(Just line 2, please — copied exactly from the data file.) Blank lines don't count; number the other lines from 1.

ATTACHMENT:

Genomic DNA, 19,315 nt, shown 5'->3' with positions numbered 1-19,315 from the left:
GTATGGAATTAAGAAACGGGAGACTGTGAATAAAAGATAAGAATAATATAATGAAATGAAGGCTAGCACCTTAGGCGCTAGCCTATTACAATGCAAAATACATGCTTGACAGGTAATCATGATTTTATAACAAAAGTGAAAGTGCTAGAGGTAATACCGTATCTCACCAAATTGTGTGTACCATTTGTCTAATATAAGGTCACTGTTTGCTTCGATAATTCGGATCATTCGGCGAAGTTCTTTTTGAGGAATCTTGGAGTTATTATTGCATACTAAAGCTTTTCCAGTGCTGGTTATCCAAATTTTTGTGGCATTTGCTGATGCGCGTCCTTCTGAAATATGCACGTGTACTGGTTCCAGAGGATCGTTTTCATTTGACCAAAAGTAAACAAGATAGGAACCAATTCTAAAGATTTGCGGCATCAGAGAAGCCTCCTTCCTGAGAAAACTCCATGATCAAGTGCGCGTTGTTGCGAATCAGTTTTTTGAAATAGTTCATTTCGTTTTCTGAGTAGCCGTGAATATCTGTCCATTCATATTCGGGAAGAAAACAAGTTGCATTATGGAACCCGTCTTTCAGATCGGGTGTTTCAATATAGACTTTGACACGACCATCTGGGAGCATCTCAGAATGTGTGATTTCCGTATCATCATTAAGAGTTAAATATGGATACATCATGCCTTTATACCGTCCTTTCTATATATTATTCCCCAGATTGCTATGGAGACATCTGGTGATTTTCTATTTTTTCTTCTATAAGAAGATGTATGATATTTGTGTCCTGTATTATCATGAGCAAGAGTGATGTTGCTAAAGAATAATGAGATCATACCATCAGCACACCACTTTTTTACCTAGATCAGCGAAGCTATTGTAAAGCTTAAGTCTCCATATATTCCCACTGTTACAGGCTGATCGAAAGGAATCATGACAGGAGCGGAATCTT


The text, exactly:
GTATGGAATTAAGAAACGGGAGACTGTGAATAAAAGATAAGAATAATATAATGAAATGAAGGCTAGCACCTTAGGCGCTAGCCTATTACAATGCAAAATACATGCTTGACAGGTAATCATGATTTTATAACAAAAGTGAAAGTGCTAGAGGTAATACCGTATCTCACCAAATTGTGTGTACCATTTGTCTAATATAAGGTCACTGTTTGCTTCGATAATTCGGATCATTCGGCGAAGTTCTTTTTGAGGAATCTTGGAGTTATTATTGCATACTAAAGCTTTTCCAGTGCTGGTTATCCAAATTTTTGTGGCATTTGCTGATGCGCGTCCTTCTGAAATATGCACGTGTACTGGTTCCAGAGGATCGTTTTCATTTGACCAAAAGTAAACAAGATAGGAACCAATTCTAAAGATTTGCGGCATCAGAGAAGCCTCCTTCCTGAGAAAACTCCATGATCAAGTGCGCGTTGTTGCGAATCAGTTTTTTGAAATAGTTCATTTCGTTTTCTGAGTAGCCGTGAATATCTGTCCATTCATATTCGGGAAGAAAACAAGTTGCATTATGGAACCCGTCTTTCAGATCGGGTGTTTCAATATAGACTTTGACACGACCATCTGGGAGCATCTCAGAATGTGTGATTTCCGTATCATCATTAAGAGTTAAATATGGATACATCATGCCTTTATACCGTCCTTTCTATATATTATTCCCCAGATTGCTATGGAGACATCTGGTGATTTTCTATTTTTTCTTCTATAAGAAGATGTATGATATTTGTGTCCTGTATTATCATGAGCAAGAGTGATGTTGCTAAAGAATAATGAGATCATACCATCAGCACACCACTTTTTTACCTAGATCAGCGAAGCTATTGTAAAGCTTAAGTCTCCATATATTCCCACTGTTACAGGCTGATCGAAAGGAATCATGACAGGAGCGGAATCTT